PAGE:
Feature Mondays - Our correspondent - Knowing your craftsman archive

Monday 5 October 2015

Joseph Thompson of Joseph Thompson Woodworks discusses chair repairs and the importance of respecting and maintaining the integrity of the item

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Recently, a client brought us some chairs that were badly in need of repair. They were a wedding gift to her parents in the 1930s. The chairs weren't priceless antiques, but they were very special to the client. I agreed to fix them as it seemed they just needed a little TLC.

What's the damage?

Upon further inspection, someone had obviously attempted to repair the chairs previously. The seats had separated on their joints and most of the spindles were loose due to glue failure. This happens, but how they were 'fixed' was questionable at best. I can't blame the person who fixed them; maybe they didn't know any better. This brings up the idea of knowing your craftsman. We've all heard of 'knowing your farmer' but why not knowing your craftsman? There is an issue of trust when it comes to dealing with objects of value. Whether it's monetary value or sentimental value, we should treat the objects with respect. The best way to respect these objects is to preserve their integrity. We all know chairs are abused, intentionally or not, it happens. People flop down in them, rock them back on their rear legs and drag them across the floor, and so on. A chair maker knows this and should build and repair accordingly, but there are limits as to what he or she can do. The level of care is ultimately up to the owner. As a result of normal wear and tear, these pieces have a lifespan. Hopefully, as in this case, the adhesive fails first, then joints loosen and glue fails. What happens after that is what I'd like to focus on and how I approached the repair of these chairs.

Repairing chairs

The first step is a close inspection. In this case, the cross-bracing was glued and nailed to the bottom of the seat in an attempt to stop the seat from separating. The unintended results were the worsening and continued cracking of the seat joints. It's possible the original repairer didn't understand wood movement. They shoved wedges, putty and glue into the cracks. A proper fix will consist of disassembling the joints, cleaning off old glue and, if possible, regluing the original joint. If battens on the underside are the only option, be sure to use slotted countersunk holes with screws to allow for seasonal movement.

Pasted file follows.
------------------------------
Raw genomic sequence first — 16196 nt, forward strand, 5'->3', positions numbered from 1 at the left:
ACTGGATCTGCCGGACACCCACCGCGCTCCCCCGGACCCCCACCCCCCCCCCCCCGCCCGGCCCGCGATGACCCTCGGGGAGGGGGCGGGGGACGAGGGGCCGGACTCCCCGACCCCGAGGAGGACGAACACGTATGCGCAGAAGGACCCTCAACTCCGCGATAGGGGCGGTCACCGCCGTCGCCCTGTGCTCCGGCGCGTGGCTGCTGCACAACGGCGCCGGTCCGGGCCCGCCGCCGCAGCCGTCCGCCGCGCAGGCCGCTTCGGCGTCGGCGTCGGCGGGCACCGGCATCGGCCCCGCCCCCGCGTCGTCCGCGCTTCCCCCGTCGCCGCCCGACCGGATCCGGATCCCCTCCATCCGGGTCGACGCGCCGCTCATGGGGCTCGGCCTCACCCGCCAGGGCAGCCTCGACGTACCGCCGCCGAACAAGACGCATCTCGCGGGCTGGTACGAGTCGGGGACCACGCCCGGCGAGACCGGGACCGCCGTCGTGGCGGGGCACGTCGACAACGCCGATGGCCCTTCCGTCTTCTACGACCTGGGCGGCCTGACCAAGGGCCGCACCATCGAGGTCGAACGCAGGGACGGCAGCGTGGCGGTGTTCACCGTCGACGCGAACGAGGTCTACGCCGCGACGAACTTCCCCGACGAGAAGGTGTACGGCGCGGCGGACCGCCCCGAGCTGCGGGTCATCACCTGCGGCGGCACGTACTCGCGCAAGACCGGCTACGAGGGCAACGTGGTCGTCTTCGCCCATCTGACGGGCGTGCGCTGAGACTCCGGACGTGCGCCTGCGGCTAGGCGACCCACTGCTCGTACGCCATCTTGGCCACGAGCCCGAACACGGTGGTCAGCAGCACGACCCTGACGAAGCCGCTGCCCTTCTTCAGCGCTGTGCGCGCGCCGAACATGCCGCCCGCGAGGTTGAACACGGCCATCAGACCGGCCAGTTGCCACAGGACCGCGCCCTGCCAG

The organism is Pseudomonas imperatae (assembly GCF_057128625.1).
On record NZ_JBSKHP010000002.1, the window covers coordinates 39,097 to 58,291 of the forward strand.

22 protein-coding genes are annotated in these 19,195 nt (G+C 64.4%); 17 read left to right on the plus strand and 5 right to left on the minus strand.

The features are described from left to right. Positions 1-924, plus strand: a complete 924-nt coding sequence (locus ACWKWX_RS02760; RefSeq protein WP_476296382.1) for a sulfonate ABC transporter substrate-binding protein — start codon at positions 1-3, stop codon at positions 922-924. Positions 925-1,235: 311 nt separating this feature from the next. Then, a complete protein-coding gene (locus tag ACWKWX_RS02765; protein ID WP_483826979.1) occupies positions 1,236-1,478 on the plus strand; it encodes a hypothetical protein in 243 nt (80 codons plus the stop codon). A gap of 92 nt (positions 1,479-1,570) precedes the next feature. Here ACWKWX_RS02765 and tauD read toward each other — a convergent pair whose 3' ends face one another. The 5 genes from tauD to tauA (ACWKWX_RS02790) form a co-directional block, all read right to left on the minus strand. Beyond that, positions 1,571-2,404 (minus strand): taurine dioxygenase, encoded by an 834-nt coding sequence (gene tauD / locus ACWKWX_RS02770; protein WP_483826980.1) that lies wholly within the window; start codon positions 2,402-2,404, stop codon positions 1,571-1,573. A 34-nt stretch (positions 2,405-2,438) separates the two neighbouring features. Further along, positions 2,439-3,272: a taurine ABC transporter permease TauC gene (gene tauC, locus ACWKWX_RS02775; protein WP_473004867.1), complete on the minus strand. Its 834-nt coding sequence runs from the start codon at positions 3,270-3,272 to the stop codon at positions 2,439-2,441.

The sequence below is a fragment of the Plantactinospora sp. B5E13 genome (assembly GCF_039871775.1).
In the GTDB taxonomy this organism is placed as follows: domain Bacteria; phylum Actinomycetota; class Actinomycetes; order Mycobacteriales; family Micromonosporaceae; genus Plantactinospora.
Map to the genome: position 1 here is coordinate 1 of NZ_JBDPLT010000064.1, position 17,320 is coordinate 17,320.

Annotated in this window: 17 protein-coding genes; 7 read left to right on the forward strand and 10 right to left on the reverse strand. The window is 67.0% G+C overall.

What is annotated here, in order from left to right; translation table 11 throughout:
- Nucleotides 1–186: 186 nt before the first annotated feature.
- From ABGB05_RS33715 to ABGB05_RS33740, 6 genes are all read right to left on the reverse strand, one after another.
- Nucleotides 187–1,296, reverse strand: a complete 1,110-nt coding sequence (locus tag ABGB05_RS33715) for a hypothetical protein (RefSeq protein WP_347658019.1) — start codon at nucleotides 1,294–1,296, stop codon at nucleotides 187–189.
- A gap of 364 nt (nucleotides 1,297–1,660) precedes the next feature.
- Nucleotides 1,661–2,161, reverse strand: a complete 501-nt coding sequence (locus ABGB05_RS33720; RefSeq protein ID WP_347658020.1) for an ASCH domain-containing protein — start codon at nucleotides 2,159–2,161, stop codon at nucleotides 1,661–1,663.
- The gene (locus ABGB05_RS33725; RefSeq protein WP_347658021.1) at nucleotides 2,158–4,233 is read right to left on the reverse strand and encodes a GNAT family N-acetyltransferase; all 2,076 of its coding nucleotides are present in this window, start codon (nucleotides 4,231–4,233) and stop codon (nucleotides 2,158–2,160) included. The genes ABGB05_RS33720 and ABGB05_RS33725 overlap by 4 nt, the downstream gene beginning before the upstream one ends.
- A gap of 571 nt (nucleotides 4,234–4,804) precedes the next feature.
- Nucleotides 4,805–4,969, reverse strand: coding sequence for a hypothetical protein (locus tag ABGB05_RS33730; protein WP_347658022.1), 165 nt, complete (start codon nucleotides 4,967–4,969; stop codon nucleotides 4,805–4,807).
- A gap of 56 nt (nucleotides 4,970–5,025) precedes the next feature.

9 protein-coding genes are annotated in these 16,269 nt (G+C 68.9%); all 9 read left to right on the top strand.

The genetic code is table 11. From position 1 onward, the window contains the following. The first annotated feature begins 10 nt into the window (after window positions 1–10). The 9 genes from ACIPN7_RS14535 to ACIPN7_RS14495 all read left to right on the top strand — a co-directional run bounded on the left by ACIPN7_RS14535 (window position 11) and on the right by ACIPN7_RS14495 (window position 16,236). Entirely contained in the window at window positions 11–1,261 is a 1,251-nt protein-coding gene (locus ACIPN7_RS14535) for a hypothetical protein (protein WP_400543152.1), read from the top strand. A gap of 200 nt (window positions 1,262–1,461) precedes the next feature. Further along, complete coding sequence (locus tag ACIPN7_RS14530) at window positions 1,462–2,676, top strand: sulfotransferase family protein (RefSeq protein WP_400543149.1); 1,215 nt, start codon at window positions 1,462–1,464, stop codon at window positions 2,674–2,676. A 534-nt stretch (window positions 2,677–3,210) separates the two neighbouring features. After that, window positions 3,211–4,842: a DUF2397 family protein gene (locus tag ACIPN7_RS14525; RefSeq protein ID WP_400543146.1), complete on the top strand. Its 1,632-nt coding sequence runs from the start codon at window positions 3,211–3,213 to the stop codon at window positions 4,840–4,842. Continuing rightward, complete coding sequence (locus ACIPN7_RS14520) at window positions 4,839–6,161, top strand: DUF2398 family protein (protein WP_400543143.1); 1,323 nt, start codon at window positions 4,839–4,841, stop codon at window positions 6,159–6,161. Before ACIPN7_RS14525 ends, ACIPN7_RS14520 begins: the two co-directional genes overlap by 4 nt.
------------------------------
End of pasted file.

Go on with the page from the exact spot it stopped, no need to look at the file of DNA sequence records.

Loose joints - legs and spindles

In these chairs, the joinery consists of round tenons mating into round mortises for the leg-to-seat joinery. In nearly all of these, the glue had failed. There was some attempt to glue them back as I discovered dried glue pooled around the base of the spindles. Even worse, some of the more critical joints - for example, the legs-to-seat joints - were reinforced with screws driven in at an angle, sometimes hidden with putty, sometimes not. There were also several instances where nails were driven in in an attempt to fasten them further. Of course, this didn't provide a long term solution. When I disassembled the joints, I found old, dried glue in the bottom of the mortises preventing a complete seating of the joints. I carefully drilled out the mortises to remove the old dried glue. I also removed the old glue on the tenons with a chisel and card scraper. Gel stripper also works well to loosen the old glue. The mating surfaces should be clean and free of dirt, wax and old glue to ensure a good bond when re-gluing. In the case where disassembly isn't possible, you can drill a tiny hole that enters the mortise, large enough for a syringe where glue can be injected to sure up a joint. If at all possible, a complete disassembly and re-gluing is preferred.

Choosing a glue for repair

When choosing a glue to repair joinery, there are several things to consider. How likely is it that this piece will need repairing in the future? In the case of chairs, it's pretty likely. Using epoxy, or polyurethane glue might sound tempting as both of these adhesives are strong, gap-filling and moisture resistant. That being said, they likely won't be an easy repair for the next person. I suggest the proper repair as discussed earlier, and using hide glue. Hide glue is traditional, time-tested glue used in furniture and instrument making. Liquid hide glue is available from your hardware store and ready to use out of the bottle, no glue pot required. One of the many benefits of using hide glue is that it is reversible. It is also non-toxic and very strong. With a wet cloth and heat from an iron, hide glue can quickly and easily be reversed, allowing for joints to be disassembled. Hide glue should be a consideration for new builds as well, as hopefully our pieces will be around long enough to need repairing. The biggest tool you'll need is patience to do the right repair this time round so that the next repair isn't as painful for the next person. Taking these extra steps ensures a long lifespan for the piece and more years for it to be enjoyed, as intended by its maker.


Woodworkers Institute

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